Sunday 2 May 1669

(Lord’s day). Up, and by water to White Hall, and there visit my Lord Sandwich, who, after about two months’ absence at Hinchingbroke, come to town last night. I saw him, and very kind; and I am glad he is so, I having not wrote to him all the time, my eyes indeed not letting me. Here with Sir Charles Herbert [Harbord], and my Lord Hinchingbroke, and Sidney, we looked upon the picture of Tangier, designed by Charles Herbert [Harbord], and drawn by Dancre, which my Lord Sandwich admires, as being the truest picture that ever he’s saw in his life: and it is indeed very pretty, and I will be at the cost of having one of them.

Thence with them to White Hall, and there walked out the sermon, with one or other; and then saw the Duke of York after sermon, and he talked to me a little; and so away back by water home, and after dinner got my wife to read, and then by coach, she and I, to the Park, and there spent the evening with much pleasure, it proving clear after a little shower, and we mighty fine as yesterday, and people mightily pleased with our coach, as I perceived; but I had not on my fine suit, being really afeard to wear it, it being so fine with the gold lace, though not gay. So home and to supper, and my wife to read, and Tom, my Nepotisme, and then to bed.

10 Annotations

First Reading

Terry Foreman  •  Link

"the picture of Tangier, designed by Charles Herbert [Harbord], and drawn by Dancre, which my Lord Sandwich admires, as being the truest picture that ever he’s saw in his life:"

See pepsie's 18 Jan 1669 post about such ventures:…

The drawings of Tangier by Wenceslaus Hollar in the British Museum show why he was sent to do them later in 1669 (see the one linked by peopsie, then click forward for more to get a sense of the terrain there).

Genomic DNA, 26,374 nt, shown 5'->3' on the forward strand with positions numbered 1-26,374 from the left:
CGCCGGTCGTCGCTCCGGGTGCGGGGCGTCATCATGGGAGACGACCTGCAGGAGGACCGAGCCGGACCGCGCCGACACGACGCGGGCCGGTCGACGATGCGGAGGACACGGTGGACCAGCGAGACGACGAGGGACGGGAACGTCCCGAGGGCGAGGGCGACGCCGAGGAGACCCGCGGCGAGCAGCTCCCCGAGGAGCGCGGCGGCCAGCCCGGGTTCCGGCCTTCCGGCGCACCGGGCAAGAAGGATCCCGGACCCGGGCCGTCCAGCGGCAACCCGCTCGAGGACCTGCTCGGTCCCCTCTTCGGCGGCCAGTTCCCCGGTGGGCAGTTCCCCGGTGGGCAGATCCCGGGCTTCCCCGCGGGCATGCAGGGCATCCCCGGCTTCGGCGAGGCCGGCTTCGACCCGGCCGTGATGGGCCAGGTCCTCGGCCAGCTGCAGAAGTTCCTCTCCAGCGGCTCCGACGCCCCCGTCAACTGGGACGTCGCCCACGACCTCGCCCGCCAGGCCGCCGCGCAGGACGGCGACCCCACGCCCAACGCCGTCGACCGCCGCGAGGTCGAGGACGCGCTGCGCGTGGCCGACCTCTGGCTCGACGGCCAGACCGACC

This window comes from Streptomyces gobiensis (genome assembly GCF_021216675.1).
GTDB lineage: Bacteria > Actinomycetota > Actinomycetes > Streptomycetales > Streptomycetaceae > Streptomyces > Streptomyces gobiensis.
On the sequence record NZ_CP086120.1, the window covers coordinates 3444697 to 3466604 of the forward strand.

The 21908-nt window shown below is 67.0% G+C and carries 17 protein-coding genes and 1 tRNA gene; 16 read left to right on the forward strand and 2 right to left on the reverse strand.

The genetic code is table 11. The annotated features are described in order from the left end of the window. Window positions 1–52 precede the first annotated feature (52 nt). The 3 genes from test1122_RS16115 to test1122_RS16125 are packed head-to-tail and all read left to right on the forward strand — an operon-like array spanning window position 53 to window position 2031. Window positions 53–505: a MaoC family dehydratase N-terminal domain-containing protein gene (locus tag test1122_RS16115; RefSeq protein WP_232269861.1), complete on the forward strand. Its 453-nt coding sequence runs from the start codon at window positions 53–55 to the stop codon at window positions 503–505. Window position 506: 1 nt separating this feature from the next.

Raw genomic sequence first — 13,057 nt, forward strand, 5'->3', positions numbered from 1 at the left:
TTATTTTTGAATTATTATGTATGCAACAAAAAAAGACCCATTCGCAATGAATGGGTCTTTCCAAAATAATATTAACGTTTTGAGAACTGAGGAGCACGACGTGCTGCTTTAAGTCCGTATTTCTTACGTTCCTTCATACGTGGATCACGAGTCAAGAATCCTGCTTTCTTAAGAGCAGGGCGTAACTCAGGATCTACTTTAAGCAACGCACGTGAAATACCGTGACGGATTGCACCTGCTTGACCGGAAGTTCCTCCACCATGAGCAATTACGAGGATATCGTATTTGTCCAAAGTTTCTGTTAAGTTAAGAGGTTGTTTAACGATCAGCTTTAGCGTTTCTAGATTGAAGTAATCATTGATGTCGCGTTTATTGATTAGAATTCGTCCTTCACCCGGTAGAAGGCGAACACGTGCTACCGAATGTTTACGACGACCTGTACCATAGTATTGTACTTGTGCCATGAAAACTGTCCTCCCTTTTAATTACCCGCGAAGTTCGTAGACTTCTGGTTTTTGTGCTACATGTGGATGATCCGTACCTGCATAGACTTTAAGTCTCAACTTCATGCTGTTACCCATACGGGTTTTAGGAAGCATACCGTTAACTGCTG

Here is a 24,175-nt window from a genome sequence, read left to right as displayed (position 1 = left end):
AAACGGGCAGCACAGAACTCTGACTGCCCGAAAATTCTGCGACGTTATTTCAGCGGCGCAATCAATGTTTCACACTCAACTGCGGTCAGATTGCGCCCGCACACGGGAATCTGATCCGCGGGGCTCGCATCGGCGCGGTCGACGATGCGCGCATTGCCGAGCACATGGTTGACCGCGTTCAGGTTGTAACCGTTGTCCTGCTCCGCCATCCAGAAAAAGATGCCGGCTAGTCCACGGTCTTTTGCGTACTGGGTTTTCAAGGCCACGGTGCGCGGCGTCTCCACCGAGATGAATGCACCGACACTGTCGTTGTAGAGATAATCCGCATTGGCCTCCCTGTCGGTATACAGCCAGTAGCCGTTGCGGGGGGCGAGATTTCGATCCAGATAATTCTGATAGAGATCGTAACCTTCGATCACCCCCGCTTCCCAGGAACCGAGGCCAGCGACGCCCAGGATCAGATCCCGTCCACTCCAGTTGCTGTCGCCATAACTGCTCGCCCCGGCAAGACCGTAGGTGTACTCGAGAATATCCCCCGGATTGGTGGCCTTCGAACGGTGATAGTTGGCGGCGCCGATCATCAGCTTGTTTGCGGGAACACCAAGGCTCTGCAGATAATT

Peter Easton (PHE)  •  Link

Entries of today and yesterday show the unique charm of Sam's diaries. His concerns about looking too flashy or 'gay' in his new suit and coach again show his honest self-reflection. They are feelings most of us have had when buying something a bit flashy (clothes / new hair cut / car). We want to show off; but worried people will think us vain or ridiculous; but irritated if no-one seems to notice!

Australian Susan  •  Link

I wonder if Sam thought his rich attire might attract thieves or beggars?

Robert Gertz  •  Link

I think there's a dollop of practical career fear here too. Sam is likely concerned lest the Duke or the "Cabal" members see him sporting his wealth...Let alone some of the angrier members of Parliament. It could make Jamie wonder, give Buckingham's new people in the Navy something to hit at Sam with, or make him the subject of criticism in Parliament. All devoutly not to be wished, just as modern politicians fear being seen living too high a style. ("I am proud to be the husband of the originator of the new household economy for millionaires..." FDR to Eleanor Roosevelt after a disasterous New York Times article during WWI.} We still see Sam occasionally nervous to be seen at a play by Jamie or Charles, though less so these days.

Claire  •  Link

"...though not gay." Heaven help me, my 21st c. knee-jerk reaction was, "Not that there's anything wrong with that!"